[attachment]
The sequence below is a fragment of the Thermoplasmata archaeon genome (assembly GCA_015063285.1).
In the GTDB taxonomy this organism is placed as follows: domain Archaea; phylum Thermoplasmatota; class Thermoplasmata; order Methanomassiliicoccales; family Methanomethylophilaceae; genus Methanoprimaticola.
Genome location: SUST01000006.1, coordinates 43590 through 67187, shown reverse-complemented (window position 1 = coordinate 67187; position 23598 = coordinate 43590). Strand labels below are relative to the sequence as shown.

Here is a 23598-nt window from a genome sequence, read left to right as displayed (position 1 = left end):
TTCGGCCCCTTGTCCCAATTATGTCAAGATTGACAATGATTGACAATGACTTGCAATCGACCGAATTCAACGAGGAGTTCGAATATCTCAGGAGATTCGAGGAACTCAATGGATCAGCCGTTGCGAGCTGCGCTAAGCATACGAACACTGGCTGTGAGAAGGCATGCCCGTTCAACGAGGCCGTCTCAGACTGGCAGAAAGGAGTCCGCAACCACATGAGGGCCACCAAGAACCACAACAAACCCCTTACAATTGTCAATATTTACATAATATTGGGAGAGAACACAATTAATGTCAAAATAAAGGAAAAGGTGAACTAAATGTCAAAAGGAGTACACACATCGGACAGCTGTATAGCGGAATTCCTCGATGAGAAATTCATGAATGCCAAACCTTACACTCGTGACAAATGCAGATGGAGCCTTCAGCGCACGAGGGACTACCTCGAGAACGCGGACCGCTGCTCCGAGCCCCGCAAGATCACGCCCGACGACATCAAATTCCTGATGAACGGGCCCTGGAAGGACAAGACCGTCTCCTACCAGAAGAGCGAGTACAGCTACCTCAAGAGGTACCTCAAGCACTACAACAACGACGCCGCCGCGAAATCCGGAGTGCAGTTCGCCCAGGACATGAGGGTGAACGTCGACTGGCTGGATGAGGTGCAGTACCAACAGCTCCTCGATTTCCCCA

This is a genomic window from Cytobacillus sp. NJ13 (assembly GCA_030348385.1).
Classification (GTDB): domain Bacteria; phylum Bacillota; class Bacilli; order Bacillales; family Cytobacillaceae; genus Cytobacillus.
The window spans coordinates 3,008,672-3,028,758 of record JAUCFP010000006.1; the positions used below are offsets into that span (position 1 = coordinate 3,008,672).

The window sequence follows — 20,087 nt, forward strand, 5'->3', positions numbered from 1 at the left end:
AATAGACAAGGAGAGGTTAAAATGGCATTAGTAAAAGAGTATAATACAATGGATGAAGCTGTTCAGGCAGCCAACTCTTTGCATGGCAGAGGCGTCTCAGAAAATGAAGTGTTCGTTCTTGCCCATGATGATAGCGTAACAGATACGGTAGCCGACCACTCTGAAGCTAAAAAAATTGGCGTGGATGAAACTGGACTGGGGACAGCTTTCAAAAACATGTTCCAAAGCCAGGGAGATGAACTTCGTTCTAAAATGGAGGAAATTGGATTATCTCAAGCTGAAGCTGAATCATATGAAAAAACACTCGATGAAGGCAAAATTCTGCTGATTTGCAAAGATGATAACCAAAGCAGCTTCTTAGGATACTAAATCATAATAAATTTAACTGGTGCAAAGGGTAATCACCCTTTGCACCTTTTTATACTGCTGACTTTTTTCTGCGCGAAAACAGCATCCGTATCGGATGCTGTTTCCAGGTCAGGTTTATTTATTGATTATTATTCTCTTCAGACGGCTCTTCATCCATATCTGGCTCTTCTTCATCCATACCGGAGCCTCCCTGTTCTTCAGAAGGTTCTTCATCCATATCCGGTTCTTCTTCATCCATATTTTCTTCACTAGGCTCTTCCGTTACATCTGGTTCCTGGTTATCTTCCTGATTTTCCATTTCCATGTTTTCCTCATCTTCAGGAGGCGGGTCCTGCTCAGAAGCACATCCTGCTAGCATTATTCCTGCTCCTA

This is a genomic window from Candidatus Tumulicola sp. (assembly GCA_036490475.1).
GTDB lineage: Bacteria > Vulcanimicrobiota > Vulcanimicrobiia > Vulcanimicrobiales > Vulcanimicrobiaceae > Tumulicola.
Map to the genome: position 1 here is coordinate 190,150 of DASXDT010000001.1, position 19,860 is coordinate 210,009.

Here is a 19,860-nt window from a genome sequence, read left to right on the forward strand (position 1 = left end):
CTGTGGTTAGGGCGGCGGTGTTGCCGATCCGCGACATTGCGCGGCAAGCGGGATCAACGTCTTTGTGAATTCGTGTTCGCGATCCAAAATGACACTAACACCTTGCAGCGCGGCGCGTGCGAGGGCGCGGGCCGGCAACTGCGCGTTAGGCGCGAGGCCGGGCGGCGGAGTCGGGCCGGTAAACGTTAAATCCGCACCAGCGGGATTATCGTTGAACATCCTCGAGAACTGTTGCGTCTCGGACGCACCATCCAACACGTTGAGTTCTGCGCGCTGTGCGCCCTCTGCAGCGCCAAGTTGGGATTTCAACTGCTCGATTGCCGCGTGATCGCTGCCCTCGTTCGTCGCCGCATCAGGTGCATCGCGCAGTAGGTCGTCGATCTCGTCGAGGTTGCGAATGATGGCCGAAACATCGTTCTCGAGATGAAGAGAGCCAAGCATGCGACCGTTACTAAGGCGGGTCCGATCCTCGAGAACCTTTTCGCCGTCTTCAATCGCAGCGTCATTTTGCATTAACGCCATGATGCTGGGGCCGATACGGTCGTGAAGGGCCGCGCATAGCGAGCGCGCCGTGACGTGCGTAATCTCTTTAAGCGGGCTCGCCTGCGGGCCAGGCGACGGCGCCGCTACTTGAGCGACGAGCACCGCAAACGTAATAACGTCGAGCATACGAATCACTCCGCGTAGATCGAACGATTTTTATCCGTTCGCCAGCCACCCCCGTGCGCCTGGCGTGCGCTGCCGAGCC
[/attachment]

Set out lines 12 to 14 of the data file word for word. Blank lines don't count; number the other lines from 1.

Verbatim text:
GTDB lineage: Bacteria > Vulcanimicrobiota > Vulcanimicrobiia > Vulcanimicrobiales > Vulcanimicrobiaceae > Tumulicola.
Map to the genome: position 1 here is coordinate 190,150 of DASXDT010000001.1, position 19,860 is coordinate 210,009.

Here is a 19,860-nt window from a genome sequence, read left to right on the forward strand (position 1 = left end):